Arizona Election Recount Exemplifies American Polarization


The recount in Arizona shows how polarized this country is.

The 2020 election was shocking in many aspects; the closeness in results and the events that occurred post-election were certainly unheard of. The election results highlighted our extremely divided and polarized country. Now, six months later, election results are still being contested by some Republicans in the state of Arizona. 

Since the release of the Nov. 7, 2020 results, the United States has faced a lot of anguish due to the presidential transition. Conspiracy theories, court cases and hostility from far-right groups have led to deadly events such as the Capitol riot in January 2021. 

The refusal to accept the election results shows that some radicalized people in both parties are stuck in their beliefs, inhibiting them from accepting the facts at hand. The election results furthered radicalized ideologies. The call for election recounts in Arizona right now is threatening for many people, as it may spark other dangerous events. 

The 2.1 million ballots cast in Maricopa County, Arizona, are scheduled to be recounted, per an order from the Republican-led state Senate.

Karen Fann, the Senate President in Arizona, put together a team to audit the 2020 election results in Maricopa County. Fann and some other Senate Republicans in Arizona put together a three-page document showcasing citations of election fraud. 

After an initial pause due to Democrats filing a lawsuit to cease the recount, an Arizona judge required that the Democratic Party post a $1 million bond to cover the pause. The Democratic Party declined to post bond, so the recount went on as scheduled. 

The recount will be overseen by the company Cyber Ninjas, a Florida-based public relations firm that Republican senators employed. The company’s owner, Doug Logan, has posted multiple fake allegations about election fraud and pro-Trump propaganda on social media. 

Logan spoke about the election results, stating, “There’s a lot of Americans here, myself included, that are really bothered by the way our country is being ripped apart right now. We want a transparent audit to be in place so that people can trust the results and can get everyone on the same page.” 

However, this “transparent audit” scares many people. Some journalists have been denied access to the audit. Only some reporters were invited by a Florida-based PR firm, but those who were notified about the event but not officially invited were blocked from entering. 

While the media is notoriously biased, the integrity of the reporters who were “invited” is especially questionable. The media helps the American people see what is happening in these events. Without a variety of media outlets covering this event, it is impossible to acknowledge the recount as an honest effort for fairness.

Katie Hobbs, a Democrat and Arizona secretary of state, voiced her worry to the New York Times in response to the audit: “My concern grows deeper by the hour. It is clear that no one involved in this process knows what they are doing, and they are making it up as they go along.”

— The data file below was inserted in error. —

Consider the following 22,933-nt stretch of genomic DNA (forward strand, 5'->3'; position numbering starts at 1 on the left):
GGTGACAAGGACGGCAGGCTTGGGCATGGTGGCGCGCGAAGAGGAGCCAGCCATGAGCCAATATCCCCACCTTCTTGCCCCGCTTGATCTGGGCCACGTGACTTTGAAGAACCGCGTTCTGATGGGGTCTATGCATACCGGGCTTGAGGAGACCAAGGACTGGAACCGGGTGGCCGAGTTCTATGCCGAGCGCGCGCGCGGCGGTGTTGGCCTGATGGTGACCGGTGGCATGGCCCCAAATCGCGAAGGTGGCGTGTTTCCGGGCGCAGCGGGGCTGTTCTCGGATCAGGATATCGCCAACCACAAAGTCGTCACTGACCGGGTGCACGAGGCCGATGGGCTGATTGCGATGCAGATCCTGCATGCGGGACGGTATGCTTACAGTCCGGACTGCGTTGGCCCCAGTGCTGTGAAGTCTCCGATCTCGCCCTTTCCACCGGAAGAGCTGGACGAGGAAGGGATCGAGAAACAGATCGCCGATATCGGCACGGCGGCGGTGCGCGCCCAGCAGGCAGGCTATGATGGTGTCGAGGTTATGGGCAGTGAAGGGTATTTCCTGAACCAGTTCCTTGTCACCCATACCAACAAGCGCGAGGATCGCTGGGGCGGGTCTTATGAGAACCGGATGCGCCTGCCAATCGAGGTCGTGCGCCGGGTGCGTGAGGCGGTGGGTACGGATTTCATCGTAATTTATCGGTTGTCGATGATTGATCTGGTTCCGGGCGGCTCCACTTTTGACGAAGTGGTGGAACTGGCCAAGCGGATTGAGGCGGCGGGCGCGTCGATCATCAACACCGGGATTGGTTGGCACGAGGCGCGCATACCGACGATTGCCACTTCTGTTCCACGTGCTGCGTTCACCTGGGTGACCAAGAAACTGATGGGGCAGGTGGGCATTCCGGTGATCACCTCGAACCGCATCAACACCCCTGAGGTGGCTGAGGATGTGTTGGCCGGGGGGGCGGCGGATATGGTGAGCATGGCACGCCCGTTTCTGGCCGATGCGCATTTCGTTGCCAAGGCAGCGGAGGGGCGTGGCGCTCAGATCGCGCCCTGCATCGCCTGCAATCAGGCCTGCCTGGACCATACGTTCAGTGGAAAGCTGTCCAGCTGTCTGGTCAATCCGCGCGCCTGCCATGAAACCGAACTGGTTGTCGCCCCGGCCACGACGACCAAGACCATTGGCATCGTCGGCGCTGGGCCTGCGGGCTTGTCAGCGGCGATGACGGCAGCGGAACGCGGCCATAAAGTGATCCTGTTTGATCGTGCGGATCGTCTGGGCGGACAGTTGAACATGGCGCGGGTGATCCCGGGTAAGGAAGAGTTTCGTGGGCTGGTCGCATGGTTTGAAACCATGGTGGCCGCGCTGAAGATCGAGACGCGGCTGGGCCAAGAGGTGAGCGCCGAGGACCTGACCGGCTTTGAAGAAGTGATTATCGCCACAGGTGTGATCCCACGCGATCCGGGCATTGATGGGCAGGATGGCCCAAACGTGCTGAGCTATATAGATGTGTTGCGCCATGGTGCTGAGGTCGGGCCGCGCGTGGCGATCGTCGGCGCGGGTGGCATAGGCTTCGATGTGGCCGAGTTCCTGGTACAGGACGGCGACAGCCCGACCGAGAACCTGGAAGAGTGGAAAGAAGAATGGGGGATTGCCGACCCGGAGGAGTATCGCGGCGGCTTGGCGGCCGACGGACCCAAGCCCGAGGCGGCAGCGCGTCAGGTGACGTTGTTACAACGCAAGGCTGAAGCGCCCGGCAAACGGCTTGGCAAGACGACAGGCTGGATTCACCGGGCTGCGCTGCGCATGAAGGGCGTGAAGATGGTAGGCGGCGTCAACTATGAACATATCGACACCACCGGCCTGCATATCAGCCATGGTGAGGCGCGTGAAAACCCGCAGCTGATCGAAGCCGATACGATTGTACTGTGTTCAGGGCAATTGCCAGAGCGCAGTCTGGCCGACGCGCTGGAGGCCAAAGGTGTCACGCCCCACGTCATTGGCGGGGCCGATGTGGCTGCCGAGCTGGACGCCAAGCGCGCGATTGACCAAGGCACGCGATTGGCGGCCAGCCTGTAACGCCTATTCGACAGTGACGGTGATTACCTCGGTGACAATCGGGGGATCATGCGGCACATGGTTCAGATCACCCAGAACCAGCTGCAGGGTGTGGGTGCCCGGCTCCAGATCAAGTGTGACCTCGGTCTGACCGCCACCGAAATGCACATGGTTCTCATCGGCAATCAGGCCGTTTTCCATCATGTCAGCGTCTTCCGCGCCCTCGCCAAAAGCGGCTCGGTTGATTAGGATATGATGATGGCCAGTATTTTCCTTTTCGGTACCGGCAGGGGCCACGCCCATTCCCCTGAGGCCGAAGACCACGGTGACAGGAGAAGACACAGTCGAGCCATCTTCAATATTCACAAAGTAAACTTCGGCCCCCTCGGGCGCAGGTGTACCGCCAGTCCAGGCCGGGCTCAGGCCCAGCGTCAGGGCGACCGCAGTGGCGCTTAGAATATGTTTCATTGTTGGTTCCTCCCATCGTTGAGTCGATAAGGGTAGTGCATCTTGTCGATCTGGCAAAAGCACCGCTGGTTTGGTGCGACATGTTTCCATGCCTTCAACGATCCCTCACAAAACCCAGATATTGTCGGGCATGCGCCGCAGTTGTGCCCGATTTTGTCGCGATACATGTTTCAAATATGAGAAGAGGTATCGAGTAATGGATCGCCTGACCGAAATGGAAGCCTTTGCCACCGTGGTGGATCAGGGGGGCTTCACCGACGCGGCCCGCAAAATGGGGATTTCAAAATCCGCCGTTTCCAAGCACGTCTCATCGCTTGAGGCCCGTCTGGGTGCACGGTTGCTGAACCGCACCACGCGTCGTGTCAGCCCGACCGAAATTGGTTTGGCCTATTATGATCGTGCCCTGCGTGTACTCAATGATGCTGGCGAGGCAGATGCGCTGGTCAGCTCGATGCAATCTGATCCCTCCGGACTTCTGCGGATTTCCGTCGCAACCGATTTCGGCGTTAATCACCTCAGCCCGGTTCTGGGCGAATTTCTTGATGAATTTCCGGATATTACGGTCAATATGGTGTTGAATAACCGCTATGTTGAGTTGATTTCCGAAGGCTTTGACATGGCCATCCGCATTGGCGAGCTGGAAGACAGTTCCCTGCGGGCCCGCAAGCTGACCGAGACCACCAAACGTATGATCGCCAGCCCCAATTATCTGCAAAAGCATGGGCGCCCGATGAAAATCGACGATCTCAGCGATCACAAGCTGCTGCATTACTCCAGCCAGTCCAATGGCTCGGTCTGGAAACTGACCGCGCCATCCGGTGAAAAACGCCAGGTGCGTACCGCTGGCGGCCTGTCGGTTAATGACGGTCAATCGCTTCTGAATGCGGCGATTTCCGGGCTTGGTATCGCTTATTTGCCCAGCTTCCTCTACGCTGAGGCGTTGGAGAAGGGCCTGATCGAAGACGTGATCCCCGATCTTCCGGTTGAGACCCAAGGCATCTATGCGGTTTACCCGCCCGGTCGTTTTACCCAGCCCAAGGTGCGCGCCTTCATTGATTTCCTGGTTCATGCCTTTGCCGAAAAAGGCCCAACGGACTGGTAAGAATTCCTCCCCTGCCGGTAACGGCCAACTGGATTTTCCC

Hobbs’ concern about the recount is representative of how many people, regardless of party, feel about not only the recount, but also about the future of the United States. Even after disputed claims and lawsuits about the “stolen” election, many people are still fighting and denying the results. 

This fight is symbolic of a larger fight to unite this country. Both political parties are so firm in their ideologies that government representatives often ignore what they are supposed to do, which is help the American people. Creating unity is essential to this process.

This idea of factionalism is something America has faced since George Washington was in office. It is a seemingly endless problem. However, there are some instances where both parties have worked together for a good cause. 

This idea of unity was seen recently in response to the awful Asian hate crimes occurring in the U.S. The Senate passed the anti-Asian hate crime bill with an overwhelming majority. The vote was 94-1, and the only vote in opposition was Josh Hawley, an extremely controversial Republican who explained his decision was made due to the fear of the government monitoring free speech. His behavior here, and in past situations, was denounced by many on social media. 

While the vote is a small step, the mere act of working together on a bill and actively denouncing these deadly events against Asians shows that bipartisan bills and working together remain possibilities for the future. Of course, there are still people like Hawley. Similar radical ideologists hold powerful positions in our government, and this is the case in Arizona. 

Republicans in Arizona expressed and spread their distrust in democracy through this recount. Their distrust should not be representative of the election process, as elections are based on merit and the factual evidence of voters. Voters, especially college-aged voters who helped support Joe Biden in the 2020 election, should not be swayed by these baseless claims, and should continue to believe in democracy. 

This recount shows how polarized this country is. It is a sad fact that many people will believe their party over the truth. Unity is possible if everyone works together to actively help America and its citizens. While this may seem unrealistic right now, small steps are being taken to change this polarization, as seen with the anti-Asian hate crime bill that was passed.

Ally Dugan, FCRH ’23, is a communications and culture major from West Chester, Penn.